I've been thinking the past few days about what kind of mom I am. Probably because I'm usually the only mom around, but now I'm home with my own and surrounded by others. After some thought, I've decided that I'm a practical one.
I've always been a practical person. JP and I were walking Landon over to the duck ponds yesterday and we passed one of those open sewer grates by the sidewalk. JP remarked that he used to be afraid of those as a kid. I said, "Really? But you can't really fall down it accidentally. You'd have to fall just at the right angle and then turn your body into it - and even then your hands or leg or something would keep you out." He said, "Well, true, but you don't think about that when you're five." But I did. I always reasoned through my fears and found that very few were worth worrying about. I was never afraid of the snakes we constantly found in our yard because I knew that copperheads were skittish and as long as I made noise they'd stay out of my way. I never worried about robbers because I figured they'd break into an empty home and not one filled with people and lights and a dog. I never worried about a lot of the things my friends did- I just rationalized them away. I still do that with almost everything; despite the nearly frantic feel of some of my blog posts, I don't get visibly worked up about much in real life.
As a mom I'm relaxed. I believe in routines but am against strict schedules. I think Landon benefits from the small deviations in his day as much as I do. I love that he has so many people in his life and he's comfortable with all of them. I pray that I never get fixated on one set plan for him or for us as a family. I think about all the bad things that could happen to us in a thousand different ways, but I don't spend much time on it- and I hope I can always look past them. JP's mom is a huge worrier and I think that is the main reason their relationship is as bad as it is today. He grew up hating how controlling she was, how she always talked about all the terrible things that could happen, and how she'd get all worked up over little things. He learned to just stop telling her anything and greatly resents how restrictive his childhood was. I remember playing for hours in the greenbelts behind our house as a kid. Now I realize how many bad things could have happened without my mom knowing - and without a cell phone to call her. But the thing is, nothing ever did, and I had a wonderful, adventurous childhood I hope to pass on to Landon.
I want to raise him to embrace challenge and change. I want home, both our physical house and our arms, to be a place where he always feels safe and secure, and from there he can venture out to try and experience new things. My parents gave me this. I was raised to be independent and adventurous, and I could be because I had such a firm foundation from which to venture out from (and inevitably come back to). I learned to do things for myself fairly young and while I love having my parents be a part of my decisions, I make them on my own and follow through on my own. And that's exactly what I hope to enable Landon to do.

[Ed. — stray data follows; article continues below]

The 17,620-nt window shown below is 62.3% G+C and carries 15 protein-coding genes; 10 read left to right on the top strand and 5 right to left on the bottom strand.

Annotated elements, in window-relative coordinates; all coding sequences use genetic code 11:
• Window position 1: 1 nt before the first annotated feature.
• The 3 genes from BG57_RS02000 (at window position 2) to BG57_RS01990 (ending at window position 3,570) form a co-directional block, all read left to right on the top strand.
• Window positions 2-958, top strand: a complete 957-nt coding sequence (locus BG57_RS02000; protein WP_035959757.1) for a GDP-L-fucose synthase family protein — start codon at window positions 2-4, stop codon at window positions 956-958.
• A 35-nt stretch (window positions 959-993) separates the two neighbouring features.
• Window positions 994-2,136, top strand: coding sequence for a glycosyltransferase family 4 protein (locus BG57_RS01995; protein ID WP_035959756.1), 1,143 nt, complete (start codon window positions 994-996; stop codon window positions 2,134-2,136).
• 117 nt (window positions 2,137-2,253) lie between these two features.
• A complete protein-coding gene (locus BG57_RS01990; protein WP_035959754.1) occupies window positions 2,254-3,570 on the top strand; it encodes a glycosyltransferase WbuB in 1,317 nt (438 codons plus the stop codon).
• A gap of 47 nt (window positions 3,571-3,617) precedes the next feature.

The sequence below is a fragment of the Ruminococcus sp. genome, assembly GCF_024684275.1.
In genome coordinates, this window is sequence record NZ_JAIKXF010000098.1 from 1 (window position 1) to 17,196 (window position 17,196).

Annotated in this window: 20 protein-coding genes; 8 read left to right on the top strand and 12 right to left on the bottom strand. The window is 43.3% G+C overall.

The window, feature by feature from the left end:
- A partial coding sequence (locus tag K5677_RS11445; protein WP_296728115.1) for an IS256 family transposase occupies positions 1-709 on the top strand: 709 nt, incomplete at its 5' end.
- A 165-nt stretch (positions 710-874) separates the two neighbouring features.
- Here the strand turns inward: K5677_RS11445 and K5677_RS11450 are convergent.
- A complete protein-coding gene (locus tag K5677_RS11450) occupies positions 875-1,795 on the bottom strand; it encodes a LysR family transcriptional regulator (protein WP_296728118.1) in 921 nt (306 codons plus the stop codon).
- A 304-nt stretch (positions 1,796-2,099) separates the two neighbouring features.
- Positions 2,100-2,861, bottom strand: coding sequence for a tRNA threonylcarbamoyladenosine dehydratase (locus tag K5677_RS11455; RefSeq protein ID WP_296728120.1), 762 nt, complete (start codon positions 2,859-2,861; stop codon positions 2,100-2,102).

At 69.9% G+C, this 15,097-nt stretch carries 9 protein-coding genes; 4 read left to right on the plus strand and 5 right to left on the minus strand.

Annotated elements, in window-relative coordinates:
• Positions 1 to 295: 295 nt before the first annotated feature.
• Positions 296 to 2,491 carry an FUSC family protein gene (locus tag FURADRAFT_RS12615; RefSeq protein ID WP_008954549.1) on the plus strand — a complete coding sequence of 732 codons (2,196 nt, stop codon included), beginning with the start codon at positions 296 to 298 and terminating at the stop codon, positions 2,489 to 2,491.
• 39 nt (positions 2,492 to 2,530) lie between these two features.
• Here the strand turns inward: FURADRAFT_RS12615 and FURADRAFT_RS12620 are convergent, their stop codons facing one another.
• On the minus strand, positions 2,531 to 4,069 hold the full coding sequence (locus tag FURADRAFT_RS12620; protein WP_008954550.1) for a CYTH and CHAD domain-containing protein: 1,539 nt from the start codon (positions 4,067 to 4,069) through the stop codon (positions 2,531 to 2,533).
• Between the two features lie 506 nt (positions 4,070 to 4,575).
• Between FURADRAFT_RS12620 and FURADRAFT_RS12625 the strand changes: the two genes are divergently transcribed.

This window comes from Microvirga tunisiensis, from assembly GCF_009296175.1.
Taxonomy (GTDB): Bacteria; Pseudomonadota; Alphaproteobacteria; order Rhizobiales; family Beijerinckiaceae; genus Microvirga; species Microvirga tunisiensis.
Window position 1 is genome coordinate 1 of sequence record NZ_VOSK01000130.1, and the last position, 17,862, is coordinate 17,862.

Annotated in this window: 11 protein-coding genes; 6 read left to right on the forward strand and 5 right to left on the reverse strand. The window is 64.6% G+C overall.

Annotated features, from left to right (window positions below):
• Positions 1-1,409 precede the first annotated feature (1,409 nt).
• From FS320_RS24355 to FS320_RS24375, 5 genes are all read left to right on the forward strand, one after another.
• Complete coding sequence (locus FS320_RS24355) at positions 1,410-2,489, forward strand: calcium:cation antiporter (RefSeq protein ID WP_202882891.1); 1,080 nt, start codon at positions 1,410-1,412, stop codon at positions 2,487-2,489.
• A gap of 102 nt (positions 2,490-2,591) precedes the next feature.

So for now we keep our home life pretty consistent, but we break the routine when appropriate for family events or other big happenings. I read up on things, but don't obsess over the exact week he's supposed to hit a milestone. I ignore all the fear mongering articles and focus on the ones filled with actual facts from actual studies that include more than 10 people. I've unsubscribed from all the weekly updates because while I loved learning about what was happening while I was pregnant, now that I have the baby in front of me I don't really need them. My grandma's motto on life is that "It'll all work out" and I think that's pretty accurate. Landon is doing fantastic right now - sleeping well (although he has two more teeth about to pop through), crawling with alarming speed, pulling up on everything, walking along furniture, making all kinds of noises, and just generally charming us all.
I know there will be a lot to worry about over my lifetime as a mother and I hope I can always keep it in perspective. Landon spent his first 10 months giving us more worries than most new parents have to deal with, but it's all working out. I picked up a parenting book in the store a while ago and just before realizing I only wanted a reference-type book instead of a parenting style book, I read one sentence that has stuck with me, "Children need two things: unconditional love and clear boundaries." I think that will be my parenting philosophy. That and something about not sweating the small stuff.
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